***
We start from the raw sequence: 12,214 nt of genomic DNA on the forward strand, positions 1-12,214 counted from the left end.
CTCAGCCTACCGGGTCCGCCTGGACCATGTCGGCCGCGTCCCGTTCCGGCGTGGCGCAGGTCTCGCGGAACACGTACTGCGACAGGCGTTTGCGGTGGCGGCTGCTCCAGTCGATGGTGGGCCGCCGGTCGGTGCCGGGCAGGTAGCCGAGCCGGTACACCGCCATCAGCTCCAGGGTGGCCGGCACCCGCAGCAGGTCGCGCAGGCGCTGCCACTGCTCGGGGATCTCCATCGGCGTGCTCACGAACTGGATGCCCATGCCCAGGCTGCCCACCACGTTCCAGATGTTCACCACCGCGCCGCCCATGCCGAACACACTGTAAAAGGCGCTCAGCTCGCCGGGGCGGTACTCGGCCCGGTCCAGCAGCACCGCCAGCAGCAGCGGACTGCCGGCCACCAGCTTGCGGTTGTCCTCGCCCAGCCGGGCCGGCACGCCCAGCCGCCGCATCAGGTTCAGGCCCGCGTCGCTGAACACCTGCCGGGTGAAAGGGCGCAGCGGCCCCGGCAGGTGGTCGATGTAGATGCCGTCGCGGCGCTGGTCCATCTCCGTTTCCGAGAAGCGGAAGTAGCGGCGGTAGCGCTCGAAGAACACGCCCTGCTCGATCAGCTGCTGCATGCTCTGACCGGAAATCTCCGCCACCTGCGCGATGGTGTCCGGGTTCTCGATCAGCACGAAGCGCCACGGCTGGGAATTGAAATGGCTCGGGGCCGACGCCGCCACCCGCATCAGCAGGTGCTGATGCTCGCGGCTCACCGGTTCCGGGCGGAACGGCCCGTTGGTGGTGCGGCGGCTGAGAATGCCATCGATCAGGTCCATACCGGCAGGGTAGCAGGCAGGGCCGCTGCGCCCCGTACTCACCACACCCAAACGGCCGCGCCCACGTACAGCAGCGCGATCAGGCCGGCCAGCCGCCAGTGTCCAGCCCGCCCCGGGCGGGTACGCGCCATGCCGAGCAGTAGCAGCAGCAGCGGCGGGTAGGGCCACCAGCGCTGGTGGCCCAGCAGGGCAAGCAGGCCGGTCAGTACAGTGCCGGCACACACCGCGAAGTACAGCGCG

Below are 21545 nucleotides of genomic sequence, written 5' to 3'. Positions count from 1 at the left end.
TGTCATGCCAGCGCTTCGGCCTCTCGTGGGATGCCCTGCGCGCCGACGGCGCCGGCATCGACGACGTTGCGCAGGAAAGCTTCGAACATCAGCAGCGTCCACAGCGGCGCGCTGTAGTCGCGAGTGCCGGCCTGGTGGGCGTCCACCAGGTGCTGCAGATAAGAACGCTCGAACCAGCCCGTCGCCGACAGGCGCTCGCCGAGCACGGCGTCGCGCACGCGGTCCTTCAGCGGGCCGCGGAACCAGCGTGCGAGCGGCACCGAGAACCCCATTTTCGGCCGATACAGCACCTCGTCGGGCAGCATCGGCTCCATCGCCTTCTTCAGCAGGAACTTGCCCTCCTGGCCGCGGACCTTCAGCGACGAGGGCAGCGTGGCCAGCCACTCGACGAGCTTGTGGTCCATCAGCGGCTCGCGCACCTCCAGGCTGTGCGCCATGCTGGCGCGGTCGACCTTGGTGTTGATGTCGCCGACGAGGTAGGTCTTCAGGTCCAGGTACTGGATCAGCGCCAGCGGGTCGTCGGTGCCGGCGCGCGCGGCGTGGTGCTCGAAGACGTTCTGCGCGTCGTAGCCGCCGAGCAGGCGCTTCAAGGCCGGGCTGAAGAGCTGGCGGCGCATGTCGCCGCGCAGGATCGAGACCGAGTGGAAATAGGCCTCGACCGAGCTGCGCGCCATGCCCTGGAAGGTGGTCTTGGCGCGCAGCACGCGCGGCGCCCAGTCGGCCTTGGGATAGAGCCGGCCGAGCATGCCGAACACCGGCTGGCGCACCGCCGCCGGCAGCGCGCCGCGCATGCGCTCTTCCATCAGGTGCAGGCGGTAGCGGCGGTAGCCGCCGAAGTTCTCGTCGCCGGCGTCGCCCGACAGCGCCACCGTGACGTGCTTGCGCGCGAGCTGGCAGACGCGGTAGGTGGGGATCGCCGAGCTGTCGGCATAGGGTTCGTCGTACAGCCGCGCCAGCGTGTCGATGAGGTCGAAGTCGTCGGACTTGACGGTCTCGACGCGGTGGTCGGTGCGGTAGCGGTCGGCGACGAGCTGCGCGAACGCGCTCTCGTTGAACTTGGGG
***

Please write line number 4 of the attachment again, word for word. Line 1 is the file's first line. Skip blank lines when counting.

TGTCATGCCAGCGCTTCGGCCTCTCGTGGGATGCCCTGCGCGCCGACGGCGCCGGCATCGACGACGTTGCGCAGGAAAGCTTCGAACATCAGCAGCGTCCACAGCGGCGCGCTGTAGTCGCGAGTGCCGGCCTGGTGGGCGTCCACCAGGTGCTGCAGATAAGAACGCTCGAACCAGCCCGTCGCCGACAGGCGCTCGCCGAGCACGGCGTCGCGCACGCGGTCCTTCAGCGGGCCGCGGAACCAGCGTGCGAGCGGCACCGAGAACCCCATTTTCGGCCGATACAGCACCTCGTCGGGCAGCATCGGCTCCATCGCCTTCTTCAGCAGGAACTTGCCCTCCTGGCCGCGGACCTTCAGCGACGAGGGCAGCGTGGCCAGCCACTCGACGAGCTTGTGGTCCATCAGCGGCTCGCGCACCTCCAGGCTGTGCGCCATGCTGGCGCGGTCGACCTTGGTGTTGATGTCGCCGACGAGGTAGGTCTTCAGGTCCAGGTACTGGATCAGCGCCAGCGGGTCGTCGGTGCCGGCGCGCGCGGCGTGGTGCTCGAAGACGTTCTGCGCGTCGTAGCCGCCGAGCAGGCGCTTCAAGGCCGGGCTGAAGAGCTGGCGGCGCATGTCGCCGCGCAGGATCGAGACCGAGTGGAAATAGGCCTCGACCGAGCTGCGCGCCATGCCCTGGAAGGTGGTCTTGGCGCGCAGCACGCGCGGCGCCCAGTCGGCCTTGGGATAGAGCCGGCCGAGCATGCCGAACACCGGCTGGCGCACCGCCGCCGGCAGCGCGCCGCGCATGCGCTCTTCCATCAGGTGCAGGCGGTAGCGGCGGTAGCCGCCGAAGTTCTCGTCGCCGGCGTCGCCCGACAGCGCCACCGTGACGTGCTTGCGCGCGAGCTGGCAGACGCGGTAGGTGGGGATCGCCGAGCTGTCGGCATAGGGTTCGTCGTACAGCCGCGCCAGCGTGTCGATGAGGTCGAAGTCGTCGGACTTGACGGTCTCGACGCGGTGGTCGGTGCGGTAGCGGTCGGCGACGAGCTGCGCGAACGCGCTCTCGTTGAACTTGGGG